ReLocavore: Redefining "local"

A locavore moves from Wisconsin to New Hampshire and rediscovers what "local" means.


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Cold Soba

When it is hot outside, I love to eat cold soba noodles. We dunk them in an ice-cold strong broth made from mirin, soy and sake. The trick to good soba is to cook them in just-boiling water, then cool them in multiple changes of cold water. I also “scrub” off the excess starch as they cool so the noodles don’t stick together. 
Other dishes on the table are pickles, broccoli raab in mustard and chili sauce, steamed egg with wakame seaweed, and Chinese style pork with hakurei turnips and hoisin sauce. 

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Mise en place- pasta with asparagus

Today was the first CSA delivery from Root 5 Farm. We got fresh asparagus. Definitely a day for Pasta with Asparagus.

The trick to pasta with asparagus is to build up of flavorful sauce to coat the pasta. Otherwise, the dish turns out kind of boring. I’m going to use leftover chives butter (green paste on the left), and chopped green onions (glass jar on the right). Additionally, we want some protein. So I’m adding tuna in oil. However, the tuna can overpower, so I drain off any extra oil or liquid. I also toss in the tuna at the very end so the flavor doesn’t spread around too much.

Not shown, but critically important, Parmesan cheese. The salty umami flavors complement the tuna and vegetables. I made Sam stop at the grocery to pick some up. Tip: use the vegetable peeler to get long strips that don’t melt into the background.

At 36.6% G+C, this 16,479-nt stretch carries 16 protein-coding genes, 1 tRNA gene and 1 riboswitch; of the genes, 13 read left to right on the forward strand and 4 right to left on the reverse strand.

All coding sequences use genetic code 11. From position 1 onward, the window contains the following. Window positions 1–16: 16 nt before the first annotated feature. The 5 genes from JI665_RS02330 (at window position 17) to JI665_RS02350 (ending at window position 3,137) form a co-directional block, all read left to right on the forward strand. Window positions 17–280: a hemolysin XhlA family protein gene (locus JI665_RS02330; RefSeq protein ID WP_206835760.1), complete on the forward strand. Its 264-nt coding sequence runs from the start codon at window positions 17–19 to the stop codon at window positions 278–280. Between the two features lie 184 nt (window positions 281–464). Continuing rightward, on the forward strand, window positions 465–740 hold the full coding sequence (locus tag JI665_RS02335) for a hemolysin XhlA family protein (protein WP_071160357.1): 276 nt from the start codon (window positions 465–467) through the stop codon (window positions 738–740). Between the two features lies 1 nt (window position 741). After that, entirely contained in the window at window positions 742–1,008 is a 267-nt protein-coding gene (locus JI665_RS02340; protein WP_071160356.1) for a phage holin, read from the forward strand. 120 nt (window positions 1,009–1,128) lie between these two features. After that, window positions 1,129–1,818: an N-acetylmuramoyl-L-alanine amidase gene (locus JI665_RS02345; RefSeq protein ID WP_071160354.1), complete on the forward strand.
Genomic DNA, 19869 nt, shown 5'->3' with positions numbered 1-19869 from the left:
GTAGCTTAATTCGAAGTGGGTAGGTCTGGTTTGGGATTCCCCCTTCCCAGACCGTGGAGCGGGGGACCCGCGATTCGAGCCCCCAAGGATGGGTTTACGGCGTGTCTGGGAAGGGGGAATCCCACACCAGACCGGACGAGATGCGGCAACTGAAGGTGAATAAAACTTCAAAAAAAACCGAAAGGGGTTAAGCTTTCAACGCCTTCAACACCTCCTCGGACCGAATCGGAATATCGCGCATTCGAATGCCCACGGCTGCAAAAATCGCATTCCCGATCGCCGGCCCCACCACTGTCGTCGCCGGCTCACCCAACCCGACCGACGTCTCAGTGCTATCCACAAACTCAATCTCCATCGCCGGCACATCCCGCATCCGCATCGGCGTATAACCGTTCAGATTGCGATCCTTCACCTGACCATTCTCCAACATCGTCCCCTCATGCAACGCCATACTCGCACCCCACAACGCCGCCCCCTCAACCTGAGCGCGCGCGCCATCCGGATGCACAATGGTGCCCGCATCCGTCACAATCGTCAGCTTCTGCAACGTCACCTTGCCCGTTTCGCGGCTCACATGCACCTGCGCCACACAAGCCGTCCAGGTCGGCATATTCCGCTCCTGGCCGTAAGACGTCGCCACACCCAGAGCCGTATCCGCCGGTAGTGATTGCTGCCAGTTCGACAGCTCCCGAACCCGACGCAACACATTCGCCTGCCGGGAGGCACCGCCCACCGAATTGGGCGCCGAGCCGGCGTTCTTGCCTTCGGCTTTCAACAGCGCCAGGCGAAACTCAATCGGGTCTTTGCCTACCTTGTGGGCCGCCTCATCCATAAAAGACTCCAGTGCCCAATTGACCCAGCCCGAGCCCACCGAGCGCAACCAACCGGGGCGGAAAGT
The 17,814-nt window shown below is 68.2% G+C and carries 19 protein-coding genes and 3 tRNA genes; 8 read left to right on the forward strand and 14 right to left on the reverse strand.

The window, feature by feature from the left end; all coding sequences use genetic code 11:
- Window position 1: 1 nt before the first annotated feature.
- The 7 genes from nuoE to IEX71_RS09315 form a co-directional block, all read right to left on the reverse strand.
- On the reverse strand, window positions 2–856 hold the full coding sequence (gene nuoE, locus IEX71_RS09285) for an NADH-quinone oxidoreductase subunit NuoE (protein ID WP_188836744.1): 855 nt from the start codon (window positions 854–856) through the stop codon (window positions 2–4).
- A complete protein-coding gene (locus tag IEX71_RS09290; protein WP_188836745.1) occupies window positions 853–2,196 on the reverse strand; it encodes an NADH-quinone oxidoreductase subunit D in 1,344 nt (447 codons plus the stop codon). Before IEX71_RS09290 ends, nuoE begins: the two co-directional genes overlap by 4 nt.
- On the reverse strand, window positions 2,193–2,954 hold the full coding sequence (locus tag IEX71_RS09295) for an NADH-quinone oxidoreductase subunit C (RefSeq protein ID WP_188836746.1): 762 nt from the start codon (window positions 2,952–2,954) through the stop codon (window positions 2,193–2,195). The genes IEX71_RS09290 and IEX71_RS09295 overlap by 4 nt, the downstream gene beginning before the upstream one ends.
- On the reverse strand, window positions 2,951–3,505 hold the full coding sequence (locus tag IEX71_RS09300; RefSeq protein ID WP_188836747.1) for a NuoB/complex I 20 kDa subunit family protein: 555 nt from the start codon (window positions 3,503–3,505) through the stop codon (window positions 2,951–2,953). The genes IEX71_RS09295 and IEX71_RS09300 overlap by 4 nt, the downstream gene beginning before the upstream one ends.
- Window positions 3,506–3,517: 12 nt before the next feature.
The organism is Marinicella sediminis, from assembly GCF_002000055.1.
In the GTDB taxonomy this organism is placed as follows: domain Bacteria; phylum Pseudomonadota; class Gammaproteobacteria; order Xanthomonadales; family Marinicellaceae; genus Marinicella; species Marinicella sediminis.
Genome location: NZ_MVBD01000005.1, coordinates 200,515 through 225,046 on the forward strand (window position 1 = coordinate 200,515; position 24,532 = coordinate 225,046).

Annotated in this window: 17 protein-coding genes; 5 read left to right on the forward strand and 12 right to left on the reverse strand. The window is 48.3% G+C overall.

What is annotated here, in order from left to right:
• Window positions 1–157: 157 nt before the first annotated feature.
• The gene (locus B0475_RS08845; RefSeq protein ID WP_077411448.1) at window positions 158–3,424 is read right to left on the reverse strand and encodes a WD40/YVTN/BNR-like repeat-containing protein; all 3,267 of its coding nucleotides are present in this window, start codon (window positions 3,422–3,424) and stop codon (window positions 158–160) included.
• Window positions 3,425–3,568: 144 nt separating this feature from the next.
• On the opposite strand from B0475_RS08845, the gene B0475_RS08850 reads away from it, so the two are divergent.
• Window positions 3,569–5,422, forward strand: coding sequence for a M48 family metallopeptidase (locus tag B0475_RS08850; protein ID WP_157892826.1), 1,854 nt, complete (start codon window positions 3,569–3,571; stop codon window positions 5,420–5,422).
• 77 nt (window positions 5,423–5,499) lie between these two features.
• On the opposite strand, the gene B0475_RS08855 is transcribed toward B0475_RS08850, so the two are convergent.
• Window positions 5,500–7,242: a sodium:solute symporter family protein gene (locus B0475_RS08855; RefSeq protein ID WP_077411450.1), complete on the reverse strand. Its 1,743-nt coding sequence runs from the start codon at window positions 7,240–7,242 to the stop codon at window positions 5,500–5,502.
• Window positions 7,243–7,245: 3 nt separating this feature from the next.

Next year – I’ll be able to make pasta with asparagus hopefully from my own garden.


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Illustrated guide to Garden 2.0


This spring has brought a large expansion of my vegetable garden. Illustrated above is a map showing what is planted in my new, bigger garden.

  1. Onions. Asian – style peapods. Snap peas. Their space here for pepper plants once it gets warmer.
  2. This is a round bed constructed of recycled bricks. I have planted annual herbs: parsley, basil, cilantro, shiso. I also put garlic chives in this bed. I was worried they would cross pollinate with my standard chives.
  3. Onions. There’s reserved space in this bed for cucumbers.
  4. This is the cooking greens bed: spinach, Swiss shard, kale, tat soi, and bok choy. These cold – loving crops of the only thing green in the garden right now that isn’t a weed.
  5. There’s nothing in this bed right now. Once my squash transplants get larger they’ll go out here. Since it’s on the corner of the garden, the plants can ramble all over.
  6. This is one of the two original beds from last year. My carrot bed continues to live here, and I planted rhubarb. Additionally, the backs of the two large raised beds have asparagus. Since these raised beds are extra – deep the tomatoes will go in here when they get transplanted.
  7. This is the other original raised bed from last year. There’s asparagus in the back, but I’m waiting to put my tomatoes in. 
  8. Hard to see in the picture, but I planted two blueberry bushes this year. My hope is they will bloom and I may get a couple blueberries this year.

I still have about another week until we are definitely pass the last frost. After that, I’ll be able to put out peppers, cucumbers, squash, and tomatoes. 

I know you’re looking at those tender vegetables and thinking, aren’t your deer going to eat all of that? Yes, if I don’t get out there quick and get my fence in place. Since we expanded the garden so much, I don’t have an a fencing to go around all of it. I’ll need to go buy some more.